TaCode Tuesdays: How to Set-Up Two-Factor Authentication on Android (Part 2)

Posted by Alex Misevski on September 13, 2016

tacode-tues-blog-wk12

Welcome back to TaCode Tuesdays! This is the only place you can find snippets of code for use in your very own text/voice apps, along with a weekly dose of taco puns. I’m a developer here at Zang and not only am I a big fan of tacos (if that wasn’t already apparent), I’m also a fan of open source. My goal is to share a new app idea each week that you're free to use “as is” or modify and use as the basis for your next app.

Last week, I posted the first part of "How to Set-Up Two-Factor Authentication on Android"you can check that out here, and as always, if you’d like to learn how to get started on Zang, take a look at our very first post.

This week I’m continuing with the two-factor authentication app (for Android) that I started last week. I covered some background and steps 1 to 4 in that post, so make sure to review it before reading this post. This week I'm going to list the remaining steps and it's also important to note that this app only works when it's tailored to fit your specific instance (or app).

Step 5:  Use Zang’s Send SMS API to map the variables for your To, From, Body field names

The following is a code snippet for making a post request via HashMap function

@Override
   protected Map<String, String> getParams() throws AuthFailureError
   {
       Map<String,String> params=new HashMap<String,String>();
       params.put("To","############);
       params.put("From","############");  
       params.put("Body",OtpMessageString);
       params.put("StatusCallbackMethod",POST);
                            return params;
   }
   

Step 6: Send the OTP using the Send SMS API.

The following is an example of connecting your post request where URL is the API Call to Send Message method of Zang. Take note that the variable “params” should be in JSON format.

Send SMS API

               https://api.zang.io/v2/Accounts/:AccountSid/SMS/Messages.json

Sample Code

               StringRequest postRequest=new StringRequest
               (
                    Request.Method.POST,url,new Response.Listener<String>()
                    {
                          @Override
                          public void onResponse(String response)
                          {   Log.d("accessToken:",response); }
                    },  new Response.ErrorListener()
                           {
                                @Override
                                public void onErrorResponse(VolleyError volleyError)
                                {   Log.d("error:",volleyError.toString()); }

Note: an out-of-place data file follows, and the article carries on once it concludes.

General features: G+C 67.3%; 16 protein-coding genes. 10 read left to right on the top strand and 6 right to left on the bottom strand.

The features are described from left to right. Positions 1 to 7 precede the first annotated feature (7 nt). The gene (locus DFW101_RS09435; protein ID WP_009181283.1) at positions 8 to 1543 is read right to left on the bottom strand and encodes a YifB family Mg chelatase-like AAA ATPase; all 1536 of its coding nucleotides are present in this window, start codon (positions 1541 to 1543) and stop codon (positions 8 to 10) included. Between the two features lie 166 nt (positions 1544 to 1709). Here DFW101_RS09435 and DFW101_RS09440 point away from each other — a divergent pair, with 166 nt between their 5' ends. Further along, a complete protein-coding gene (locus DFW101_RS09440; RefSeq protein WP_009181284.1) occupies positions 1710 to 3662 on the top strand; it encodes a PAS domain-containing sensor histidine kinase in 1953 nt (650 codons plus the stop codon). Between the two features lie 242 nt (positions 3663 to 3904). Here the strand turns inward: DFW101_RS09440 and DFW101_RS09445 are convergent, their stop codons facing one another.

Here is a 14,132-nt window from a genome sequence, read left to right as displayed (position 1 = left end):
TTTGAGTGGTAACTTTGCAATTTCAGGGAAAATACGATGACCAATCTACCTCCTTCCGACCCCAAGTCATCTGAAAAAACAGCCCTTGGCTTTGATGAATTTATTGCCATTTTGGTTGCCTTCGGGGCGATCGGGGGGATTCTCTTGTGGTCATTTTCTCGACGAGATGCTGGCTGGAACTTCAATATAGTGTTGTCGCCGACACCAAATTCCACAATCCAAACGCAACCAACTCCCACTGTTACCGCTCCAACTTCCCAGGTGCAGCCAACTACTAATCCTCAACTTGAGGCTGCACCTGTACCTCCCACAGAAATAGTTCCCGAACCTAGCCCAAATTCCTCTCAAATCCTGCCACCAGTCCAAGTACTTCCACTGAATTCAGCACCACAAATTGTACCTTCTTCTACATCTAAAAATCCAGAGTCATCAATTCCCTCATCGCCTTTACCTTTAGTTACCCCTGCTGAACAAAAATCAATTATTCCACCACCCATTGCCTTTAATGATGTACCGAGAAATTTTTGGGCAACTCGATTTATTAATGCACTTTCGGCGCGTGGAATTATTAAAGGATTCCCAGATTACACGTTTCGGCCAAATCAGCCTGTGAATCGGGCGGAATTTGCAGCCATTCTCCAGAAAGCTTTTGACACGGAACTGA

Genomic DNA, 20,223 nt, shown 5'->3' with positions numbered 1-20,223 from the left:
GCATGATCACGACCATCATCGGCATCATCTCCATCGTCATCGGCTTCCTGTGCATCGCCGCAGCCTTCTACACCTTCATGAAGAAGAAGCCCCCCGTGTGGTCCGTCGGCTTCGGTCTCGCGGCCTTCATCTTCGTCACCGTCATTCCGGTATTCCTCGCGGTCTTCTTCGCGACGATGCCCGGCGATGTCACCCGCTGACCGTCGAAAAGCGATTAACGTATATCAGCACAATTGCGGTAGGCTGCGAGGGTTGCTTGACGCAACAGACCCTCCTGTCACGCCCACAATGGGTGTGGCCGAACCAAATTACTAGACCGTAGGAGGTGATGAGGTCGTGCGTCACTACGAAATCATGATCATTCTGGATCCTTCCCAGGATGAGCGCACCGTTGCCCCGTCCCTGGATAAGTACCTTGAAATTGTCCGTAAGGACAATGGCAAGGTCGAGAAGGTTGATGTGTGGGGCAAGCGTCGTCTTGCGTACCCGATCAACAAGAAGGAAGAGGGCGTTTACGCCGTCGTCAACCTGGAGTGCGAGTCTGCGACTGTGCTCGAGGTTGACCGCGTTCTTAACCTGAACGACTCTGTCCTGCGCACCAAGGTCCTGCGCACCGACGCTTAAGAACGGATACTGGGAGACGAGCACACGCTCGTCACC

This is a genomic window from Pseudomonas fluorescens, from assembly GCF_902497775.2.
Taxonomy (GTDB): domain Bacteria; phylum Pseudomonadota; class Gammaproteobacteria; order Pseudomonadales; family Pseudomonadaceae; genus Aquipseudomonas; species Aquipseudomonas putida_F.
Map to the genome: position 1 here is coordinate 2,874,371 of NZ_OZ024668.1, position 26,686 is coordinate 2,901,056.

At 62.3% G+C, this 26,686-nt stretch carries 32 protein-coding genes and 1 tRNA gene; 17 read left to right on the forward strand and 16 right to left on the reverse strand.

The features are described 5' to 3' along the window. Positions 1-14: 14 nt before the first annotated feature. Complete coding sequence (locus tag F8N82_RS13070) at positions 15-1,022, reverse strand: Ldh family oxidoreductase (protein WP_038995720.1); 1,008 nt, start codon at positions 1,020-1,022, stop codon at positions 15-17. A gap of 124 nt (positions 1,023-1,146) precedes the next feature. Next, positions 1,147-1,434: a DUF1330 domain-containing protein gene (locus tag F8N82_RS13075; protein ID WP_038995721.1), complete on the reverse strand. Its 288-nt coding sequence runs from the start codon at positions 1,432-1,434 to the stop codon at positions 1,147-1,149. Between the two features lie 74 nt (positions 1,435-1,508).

}
               )
               {
                     @Override
                     protected Map<String, String> getParams() throws AuthFailureError
                     {
       
       
                         Map<String,String> params=new HashMap<String,String>();
                         params.put("To","639173893535");
                         params.put("From","639178297611");  
                         params.put("Body","Your six digit One Time PIN is 961662. Please enter  
                         this to proceed with your secure transaction");
                         params.put("StatusCallbackMethod",POST);
   
                         return params;
                    }
   
   
                    @Override
                    public Map<String, String> getHeaders() throws AuthFailureError
                    {
                        Map<String,String> headers=new HashMap<String,String>();
                         headers.put("Accept","application/json");
                         headers.put("Content-Type","application/x-www-form-urlencoded");
                         return headers;
                    }
               };
 

Step 7: Verify the OTP

The response from the server will be in JSON format. To verify, you need to cross reference the OTP code you sent against the OTP code given by the user on your input box, hence properly authenticating the credentials.

Zang will also send you a confirmation that the call is successful. The format will look something like this (keep in mind, this is an example):

{
   "api_version": "v2",
   "sid": "{SmsSid}",
   "account_sid": "{AccountSid}",
   "date_created": "Sat, 06 Aug 2016 14:08:23 +0000",   "date_updated": " Sat, 06 Aug 2016 14:08:24 +0000",
   "date_sent": " Sat, 06 Aug 2016 14:08:24 +0000",
   "to": #############",
   "from": ############",
   "body": “Your six digit One Time PIN is 961662. Please enter this to proceed with your secure transaction",
   "status": "sent",
   "direction": "outbound-api",
   "price": "0.070000",
   "uri": "/v2/Accounts/Account SID/SMS/Messages/{SmsSid}.json"
}
 

Summing It Up

Setting up two-factor authentication for Android using Zang’s Send SMS API requires seven easy steps: (1) Establish a successful connection with Zang; (2) Use the Android Volley Library to establish REST API call with Zang; (3) Generate OTP code using a basic random number generator using the sample code provided; (4) Concatenate (link) your OTP Code with the body of your message; (5) Use Zang’s Send SMS API to map the variables for your To, From, Body field names; (6) Send the OTP using the Send SMS API; and (7) Verify the OTP through your input box and verify that your Send SMS API call is successful.

Well, that’s it for this week! If you have any thoughts about the app, need some help, or just want to share your own taco-related thoughts, you can comment below. If you want a reminder, sign up to get notifications of new blog posts. I'll be back in TWO weeks, as I need time to prepare a three-part app tutorial, so make sure to check back then.

Topics: Communication Apps, Ideas, TaCode Tuesday, cPaaS

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